By various accounts, the favor being returned occurred on a freezing December night in 1950, six months into the Korean War. A supply freighter, the Meredith Victory, pulled into Hungnam, a port 135 miles north of the 38th parallel that divided North and South Korea.

Thousands of Chinese troops had poured in to aid Communist North Korea, and villagers fled through mountain roads and minefields. They flooded Hungnam's beaches and waded into the mine-infested Sea of Japan, climbing aboard any boat that seemed to be sailing away. The city was in flames, and the flurry of gunfire was so loud that it shook the deck floors of the Meredith Victory.

In what would be hailed by the Eisenhower administration as ''one of the greatest marine rescues in the history of the world,'' the freighter's captain, Leonard LaRue, vowed to take his ship in and rescue as many people as the vessel would carry.

With 300 tons of jet fuel in the ship's hold and combat raging all around, the crew of the Meredith Victory packed 14,000 Korean refugees into the ship -- lowering them into the hold on wooden pallets and packing them in shoulder to shoulder. The refugees came in bare feet, carrying as many children and as many possessions as their strength would allow, and the ship departed on Dec. 23.

''In the captain's mind it was the right thing to do,'' J. Robert Lunney, 76, staff officer of the Meredith Victory, who today is a lawyer in White Plains, N.Y., said in a telephone interview. ''It was that simple. His mind was unencumbered.''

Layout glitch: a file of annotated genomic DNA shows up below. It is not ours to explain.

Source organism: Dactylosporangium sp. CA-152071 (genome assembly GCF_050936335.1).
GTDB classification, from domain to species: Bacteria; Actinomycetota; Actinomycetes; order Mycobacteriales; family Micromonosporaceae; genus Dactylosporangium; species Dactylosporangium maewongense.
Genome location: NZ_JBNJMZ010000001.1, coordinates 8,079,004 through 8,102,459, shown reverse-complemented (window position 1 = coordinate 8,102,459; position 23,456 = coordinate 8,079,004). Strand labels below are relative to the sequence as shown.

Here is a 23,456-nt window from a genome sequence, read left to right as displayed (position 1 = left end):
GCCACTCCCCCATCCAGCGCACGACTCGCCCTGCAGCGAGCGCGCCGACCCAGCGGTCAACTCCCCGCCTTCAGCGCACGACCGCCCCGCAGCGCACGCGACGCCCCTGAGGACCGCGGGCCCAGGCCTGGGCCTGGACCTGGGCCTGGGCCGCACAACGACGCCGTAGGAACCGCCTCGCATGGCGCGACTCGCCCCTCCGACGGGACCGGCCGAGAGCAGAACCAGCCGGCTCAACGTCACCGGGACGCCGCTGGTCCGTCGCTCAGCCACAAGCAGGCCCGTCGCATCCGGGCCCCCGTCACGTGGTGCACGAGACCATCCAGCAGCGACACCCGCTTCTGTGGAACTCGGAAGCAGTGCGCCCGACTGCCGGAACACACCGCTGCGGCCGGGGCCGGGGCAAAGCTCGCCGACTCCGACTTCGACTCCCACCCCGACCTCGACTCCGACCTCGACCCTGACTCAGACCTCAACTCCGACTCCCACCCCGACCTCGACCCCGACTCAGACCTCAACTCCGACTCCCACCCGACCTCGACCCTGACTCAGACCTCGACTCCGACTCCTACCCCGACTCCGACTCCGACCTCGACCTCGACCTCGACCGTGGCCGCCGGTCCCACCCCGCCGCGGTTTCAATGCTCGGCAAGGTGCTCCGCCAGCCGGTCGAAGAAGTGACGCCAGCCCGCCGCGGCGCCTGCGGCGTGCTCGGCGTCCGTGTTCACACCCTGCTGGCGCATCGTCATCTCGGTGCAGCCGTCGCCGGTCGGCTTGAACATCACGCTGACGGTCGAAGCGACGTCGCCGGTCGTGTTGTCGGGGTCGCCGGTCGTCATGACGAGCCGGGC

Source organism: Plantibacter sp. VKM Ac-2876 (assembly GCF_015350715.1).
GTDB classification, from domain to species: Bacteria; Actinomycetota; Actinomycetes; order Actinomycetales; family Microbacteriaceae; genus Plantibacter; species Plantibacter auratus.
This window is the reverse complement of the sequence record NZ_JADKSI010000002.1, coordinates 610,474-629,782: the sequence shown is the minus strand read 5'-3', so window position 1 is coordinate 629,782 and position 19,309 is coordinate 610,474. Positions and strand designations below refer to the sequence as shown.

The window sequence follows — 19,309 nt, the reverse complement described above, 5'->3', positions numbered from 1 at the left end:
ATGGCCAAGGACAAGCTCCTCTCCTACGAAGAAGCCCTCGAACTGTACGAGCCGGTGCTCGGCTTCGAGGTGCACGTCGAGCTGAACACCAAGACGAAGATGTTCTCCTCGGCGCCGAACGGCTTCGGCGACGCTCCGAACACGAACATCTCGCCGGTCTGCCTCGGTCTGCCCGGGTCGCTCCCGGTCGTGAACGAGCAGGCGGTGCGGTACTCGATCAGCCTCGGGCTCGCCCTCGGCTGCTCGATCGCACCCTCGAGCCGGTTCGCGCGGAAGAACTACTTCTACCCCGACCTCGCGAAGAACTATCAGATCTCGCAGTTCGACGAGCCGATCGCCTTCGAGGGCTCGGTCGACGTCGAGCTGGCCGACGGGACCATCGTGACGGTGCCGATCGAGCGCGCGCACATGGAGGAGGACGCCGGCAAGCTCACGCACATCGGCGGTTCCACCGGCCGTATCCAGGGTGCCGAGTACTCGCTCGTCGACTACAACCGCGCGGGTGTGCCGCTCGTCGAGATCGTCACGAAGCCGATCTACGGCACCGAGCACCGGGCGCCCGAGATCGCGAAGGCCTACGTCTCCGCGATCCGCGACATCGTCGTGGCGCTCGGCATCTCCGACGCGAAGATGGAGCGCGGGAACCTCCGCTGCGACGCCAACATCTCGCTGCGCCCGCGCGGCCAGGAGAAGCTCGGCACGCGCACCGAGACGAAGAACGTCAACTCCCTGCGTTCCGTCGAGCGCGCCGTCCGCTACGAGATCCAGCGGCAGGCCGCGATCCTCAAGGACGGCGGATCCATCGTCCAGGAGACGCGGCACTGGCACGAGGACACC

Despite lack of food, electricity and fresh water, not a life was lost during the three-day journey to safety. By the time the ship arrived at Koje-Do, a Korean island in the Sea of Japan, on Christmas Day, five babies had been born.

After the war, the American and South Korean governments showered the crew of the Meredith Victory with honors, including the Korean Presidential Citation, the Gallant Ship Unit Citation and the Merchant Marines' highest honor, the Meritorious Service Medal.

Captain LaRue -- his lifelong faith confirmed by the rescue and an illness that followed -- entered St. Paul's Abbey to live out his days as a Benedictine monk. He took vows of celibacy, stability and obedience. He committed his days to the tradition of ''ora et labora'' -- prayer and work -- and was christened Brother Marinus.

When Captain LaRue arrived in 1954, he found a flourishing community that had been founded 30 years earlier by priests from the Ottilien Congregation based in Germany. About 60 monks presided over a small boarding school there. Lay Catholics gathered at the retreat house for weekends of study and prayer, and in summer the monks ran Camp St. Benedict on the property, drawing hundreds of boys each year. The monks were also developing a Christmas tree farm that would become one of the largest in the state.

But outside the monastery the postwar years were bringing changes: prosperity, the sexual revolution, the civil rights movement, the peace movement. And in 1962, during Vatican Council II, Pope John XXIII announced his intentions to ''open the windows'' of the church, changing how sacraments were practiced and loosening church attitudes toward other cultures.